Naturally, Knives Out was one movie that I had been looking forward to watching. (Yes, because of Chris Evans. Of course.) But apart from Evans, look at the rest of the cast: Daniel Craig (A Kid in King Arthur’s Court), Ana de Armas, Jamie Lee Curtis (Freaky Friday), Michael Shannon (Pearl Harbor), Don Johnson (Blood & Oil), Toni Collette, Lakeith Stanfield (Atlanta), Katherine Langford (Avengers: Endgame), Jaeden Martell and Christopher Plummer (The Sound of Music). With these big names, why wouldn’t I want to watch it?
And with big names come equally big performances. Both on paper and on screen, each of the chosen actors were pointedly perfect. But, if at knife-point, three actors stood out—Craig and de Armas are at the very top of the list.
It’s refreshing to see Craig, who plays Detective Benoit Blanc, step out of his James Bond mold and prove himself an actor. He clearly had fun in this role, embracing an OTT (but utterly enjoyable) accent (Logan Lucky, anyone?) and fulfilling every detective trope.
On the other hand, the entire movie hangs on de Armas, who plays Harlan Thrombey’s (Christopher Plummer) caregiver Marta Cabrera. She’s unrecognizable from her previous high-profile role as Joi in Blade Runner 2049. (Not that she wasn’t good in 2049—she was.)
And then at the tip, there’s Evans, who has gone from playing America’s ass to America’s asshole (the wonderfully named Hugh Ransom Drysdale). With more days as Captain America behind him, it had been a while since we got to see Evans play someone so vile and he does it so well.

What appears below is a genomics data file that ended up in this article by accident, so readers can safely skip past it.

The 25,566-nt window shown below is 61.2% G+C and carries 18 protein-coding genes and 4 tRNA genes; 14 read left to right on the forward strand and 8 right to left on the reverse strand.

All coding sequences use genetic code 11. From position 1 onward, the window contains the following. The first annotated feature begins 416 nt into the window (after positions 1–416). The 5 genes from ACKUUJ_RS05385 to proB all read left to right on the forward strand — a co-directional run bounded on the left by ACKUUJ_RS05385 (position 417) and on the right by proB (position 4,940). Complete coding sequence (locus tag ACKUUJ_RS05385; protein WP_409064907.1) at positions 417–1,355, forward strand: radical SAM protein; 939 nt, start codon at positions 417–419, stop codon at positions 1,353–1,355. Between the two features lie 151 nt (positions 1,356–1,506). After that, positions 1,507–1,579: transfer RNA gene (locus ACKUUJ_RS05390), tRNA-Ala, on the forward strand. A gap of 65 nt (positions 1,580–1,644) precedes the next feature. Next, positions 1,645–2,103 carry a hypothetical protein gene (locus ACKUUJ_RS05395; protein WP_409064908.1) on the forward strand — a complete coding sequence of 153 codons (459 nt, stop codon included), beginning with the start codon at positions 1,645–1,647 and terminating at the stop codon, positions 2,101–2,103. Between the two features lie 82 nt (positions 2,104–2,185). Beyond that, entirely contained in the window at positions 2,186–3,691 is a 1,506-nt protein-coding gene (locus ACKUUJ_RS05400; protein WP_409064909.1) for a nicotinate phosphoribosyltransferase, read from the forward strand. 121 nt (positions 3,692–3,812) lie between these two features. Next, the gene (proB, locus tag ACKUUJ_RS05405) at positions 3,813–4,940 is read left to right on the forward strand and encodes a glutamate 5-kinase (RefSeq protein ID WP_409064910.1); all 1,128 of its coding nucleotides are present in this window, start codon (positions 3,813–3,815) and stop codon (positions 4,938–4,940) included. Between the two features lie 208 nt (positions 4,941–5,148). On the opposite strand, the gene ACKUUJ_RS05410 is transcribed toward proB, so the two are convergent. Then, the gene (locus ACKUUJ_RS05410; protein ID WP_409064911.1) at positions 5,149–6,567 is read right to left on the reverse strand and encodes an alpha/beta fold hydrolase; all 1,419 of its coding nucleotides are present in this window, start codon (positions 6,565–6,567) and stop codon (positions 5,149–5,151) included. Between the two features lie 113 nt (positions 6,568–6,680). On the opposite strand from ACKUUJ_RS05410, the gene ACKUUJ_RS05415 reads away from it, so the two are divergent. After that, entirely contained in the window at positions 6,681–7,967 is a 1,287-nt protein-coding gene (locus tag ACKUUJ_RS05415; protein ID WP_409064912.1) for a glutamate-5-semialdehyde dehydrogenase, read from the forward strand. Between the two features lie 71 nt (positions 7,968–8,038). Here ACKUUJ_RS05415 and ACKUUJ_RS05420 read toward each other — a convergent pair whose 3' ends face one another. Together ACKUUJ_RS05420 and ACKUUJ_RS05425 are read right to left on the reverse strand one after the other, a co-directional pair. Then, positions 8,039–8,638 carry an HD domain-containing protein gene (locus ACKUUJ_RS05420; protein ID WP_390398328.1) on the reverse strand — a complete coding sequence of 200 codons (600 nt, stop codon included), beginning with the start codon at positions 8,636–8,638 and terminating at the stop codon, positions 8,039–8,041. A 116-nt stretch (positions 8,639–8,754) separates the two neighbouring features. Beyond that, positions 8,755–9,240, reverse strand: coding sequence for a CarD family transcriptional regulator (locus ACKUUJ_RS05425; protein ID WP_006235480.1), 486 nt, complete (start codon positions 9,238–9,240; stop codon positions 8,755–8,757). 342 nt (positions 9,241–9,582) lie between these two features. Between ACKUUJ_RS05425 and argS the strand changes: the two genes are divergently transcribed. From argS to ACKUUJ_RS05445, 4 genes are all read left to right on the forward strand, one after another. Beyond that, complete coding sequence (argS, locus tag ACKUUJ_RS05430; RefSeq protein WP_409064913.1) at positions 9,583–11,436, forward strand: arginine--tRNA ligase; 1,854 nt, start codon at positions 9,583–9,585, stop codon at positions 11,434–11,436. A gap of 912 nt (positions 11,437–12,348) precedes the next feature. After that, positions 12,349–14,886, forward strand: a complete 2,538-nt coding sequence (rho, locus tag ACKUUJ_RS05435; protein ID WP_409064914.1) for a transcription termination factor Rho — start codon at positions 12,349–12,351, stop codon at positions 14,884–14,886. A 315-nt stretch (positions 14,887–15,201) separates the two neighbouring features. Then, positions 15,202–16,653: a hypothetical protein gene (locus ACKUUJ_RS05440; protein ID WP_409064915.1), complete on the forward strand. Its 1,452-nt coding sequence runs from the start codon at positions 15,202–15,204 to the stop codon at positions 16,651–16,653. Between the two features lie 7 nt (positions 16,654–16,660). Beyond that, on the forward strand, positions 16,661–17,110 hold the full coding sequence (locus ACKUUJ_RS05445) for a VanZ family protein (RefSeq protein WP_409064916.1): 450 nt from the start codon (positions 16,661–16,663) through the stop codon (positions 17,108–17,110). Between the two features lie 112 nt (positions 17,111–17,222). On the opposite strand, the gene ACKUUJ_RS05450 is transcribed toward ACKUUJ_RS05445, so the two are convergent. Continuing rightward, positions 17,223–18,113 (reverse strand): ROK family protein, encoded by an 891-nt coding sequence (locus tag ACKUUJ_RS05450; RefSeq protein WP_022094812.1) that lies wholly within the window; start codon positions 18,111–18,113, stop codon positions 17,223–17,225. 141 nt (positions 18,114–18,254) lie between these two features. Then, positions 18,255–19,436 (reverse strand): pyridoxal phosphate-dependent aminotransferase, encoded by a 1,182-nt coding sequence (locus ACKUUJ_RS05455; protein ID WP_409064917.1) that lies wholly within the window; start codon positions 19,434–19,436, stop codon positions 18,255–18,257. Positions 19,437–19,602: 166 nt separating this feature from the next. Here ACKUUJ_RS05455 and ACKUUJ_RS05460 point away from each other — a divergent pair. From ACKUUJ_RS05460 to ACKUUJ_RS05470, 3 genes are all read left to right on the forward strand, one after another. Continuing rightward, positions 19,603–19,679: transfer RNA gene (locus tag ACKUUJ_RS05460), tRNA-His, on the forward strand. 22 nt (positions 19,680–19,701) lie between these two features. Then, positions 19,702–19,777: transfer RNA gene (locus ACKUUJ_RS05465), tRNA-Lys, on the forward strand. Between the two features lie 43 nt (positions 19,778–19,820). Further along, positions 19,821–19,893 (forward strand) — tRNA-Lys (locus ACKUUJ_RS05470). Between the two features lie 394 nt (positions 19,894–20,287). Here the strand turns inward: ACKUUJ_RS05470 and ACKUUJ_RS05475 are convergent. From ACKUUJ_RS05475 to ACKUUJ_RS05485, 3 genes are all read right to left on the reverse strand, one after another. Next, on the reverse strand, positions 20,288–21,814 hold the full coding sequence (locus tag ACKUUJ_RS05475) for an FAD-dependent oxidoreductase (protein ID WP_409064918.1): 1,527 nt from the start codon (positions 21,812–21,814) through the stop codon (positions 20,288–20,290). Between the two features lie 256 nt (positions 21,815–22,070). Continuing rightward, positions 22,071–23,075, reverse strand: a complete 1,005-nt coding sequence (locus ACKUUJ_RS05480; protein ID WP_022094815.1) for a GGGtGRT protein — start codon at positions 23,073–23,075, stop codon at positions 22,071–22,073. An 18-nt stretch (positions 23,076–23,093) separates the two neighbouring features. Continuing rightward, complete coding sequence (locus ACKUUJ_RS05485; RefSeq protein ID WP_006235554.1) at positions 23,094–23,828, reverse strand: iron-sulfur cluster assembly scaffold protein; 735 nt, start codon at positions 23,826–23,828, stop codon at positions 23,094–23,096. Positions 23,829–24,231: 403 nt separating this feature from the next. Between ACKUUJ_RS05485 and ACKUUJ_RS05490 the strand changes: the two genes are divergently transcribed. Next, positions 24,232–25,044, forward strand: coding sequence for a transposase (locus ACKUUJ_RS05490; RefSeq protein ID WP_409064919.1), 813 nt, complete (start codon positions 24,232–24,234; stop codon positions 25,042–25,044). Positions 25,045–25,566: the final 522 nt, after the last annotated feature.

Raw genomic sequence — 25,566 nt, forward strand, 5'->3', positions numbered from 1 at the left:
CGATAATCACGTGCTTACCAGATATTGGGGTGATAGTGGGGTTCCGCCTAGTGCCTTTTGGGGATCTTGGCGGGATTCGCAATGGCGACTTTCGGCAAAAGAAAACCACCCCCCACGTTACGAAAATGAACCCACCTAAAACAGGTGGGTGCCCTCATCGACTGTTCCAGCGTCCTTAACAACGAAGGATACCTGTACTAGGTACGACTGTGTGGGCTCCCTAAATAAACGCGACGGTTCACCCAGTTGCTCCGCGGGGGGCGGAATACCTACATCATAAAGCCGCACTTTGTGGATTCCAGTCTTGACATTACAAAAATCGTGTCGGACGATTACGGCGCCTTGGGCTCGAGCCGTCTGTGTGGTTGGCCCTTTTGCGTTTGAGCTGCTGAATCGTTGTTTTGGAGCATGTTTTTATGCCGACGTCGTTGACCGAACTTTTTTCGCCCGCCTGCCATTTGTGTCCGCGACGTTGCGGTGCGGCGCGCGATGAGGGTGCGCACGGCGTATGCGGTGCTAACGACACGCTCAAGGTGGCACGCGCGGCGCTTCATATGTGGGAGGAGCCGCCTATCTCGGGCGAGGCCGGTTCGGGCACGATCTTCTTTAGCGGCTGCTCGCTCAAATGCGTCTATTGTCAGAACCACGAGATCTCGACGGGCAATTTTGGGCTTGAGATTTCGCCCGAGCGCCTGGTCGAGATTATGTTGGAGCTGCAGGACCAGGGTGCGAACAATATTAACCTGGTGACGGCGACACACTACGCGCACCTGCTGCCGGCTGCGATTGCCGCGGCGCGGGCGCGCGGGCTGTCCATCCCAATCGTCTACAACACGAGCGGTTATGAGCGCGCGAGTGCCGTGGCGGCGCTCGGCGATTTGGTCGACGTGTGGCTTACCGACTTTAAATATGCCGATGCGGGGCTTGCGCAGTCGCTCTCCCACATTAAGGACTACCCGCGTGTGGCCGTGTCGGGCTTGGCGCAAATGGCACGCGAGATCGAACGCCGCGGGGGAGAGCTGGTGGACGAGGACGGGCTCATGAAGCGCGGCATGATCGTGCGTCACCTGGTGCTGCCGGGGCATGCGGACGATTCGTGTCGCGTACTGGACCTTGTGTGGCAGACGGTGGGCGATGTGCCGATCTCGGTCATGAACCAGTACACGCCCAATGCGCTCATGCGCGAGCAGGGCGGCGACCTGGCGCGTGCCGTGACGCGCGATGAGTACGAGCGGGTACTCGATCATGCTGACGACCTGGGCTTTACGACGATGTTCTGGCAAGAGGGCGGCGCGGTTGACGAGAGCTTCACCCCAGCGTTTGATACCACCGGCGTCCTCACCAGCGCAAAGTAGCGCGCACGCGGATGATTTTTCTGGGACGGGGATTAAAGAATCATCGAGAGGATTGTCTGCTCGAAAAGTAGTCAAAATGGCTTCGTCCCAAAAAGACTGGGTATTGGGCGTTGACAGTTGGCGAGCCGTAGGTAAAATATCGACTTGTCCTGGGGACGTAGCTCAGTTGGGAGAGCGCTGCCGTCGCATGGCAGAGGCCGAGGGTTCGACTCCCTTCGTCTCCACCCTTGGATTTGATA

Know what else he does so well? Wear those sweaters deliciously. It’s almost illegal.
This is one of those movies where you root for the bad guys. In this case, Harlan’s entire family is guilty. Of course, you’re grieving the dead (it’s fucking Christopher Plummer), but you also can’t help but root for every single one of them, even Don Johnson’s Richard Drysdale, whose motive is arguably a cut above the rest. (Okay, no, I lied. It’s tied with everyone else.)
Actors aside, the script is sharply written. Rian Johnson, who wrote your most favorite (or most hated) Star Wars movie The Last Jedi (most favorite for me), keeps you on the edge throughout his star-studded murder party. His screenplay will also stab at your stomach with how witty it is (see: Blanc’s doughnut hole analogy). Fans of murder mysteries (and current political and social satire) will feel right at home at Thrombey Estate.
Overall, the movie is fun—criminally fun. It’s a heightened take on a Clue gameboard, with a dark, rich palette of 1970s. Knives Out isn’t just a satisfying whodunnit; it’s a well-written whydunnit, striking chords that will resonate long after you finish the end of the credits.
Just to be right to the point, Knives Out is like a doughnut. The best doughnut in the world. And, like a doughnut, it’s a treat that you just can’t resist.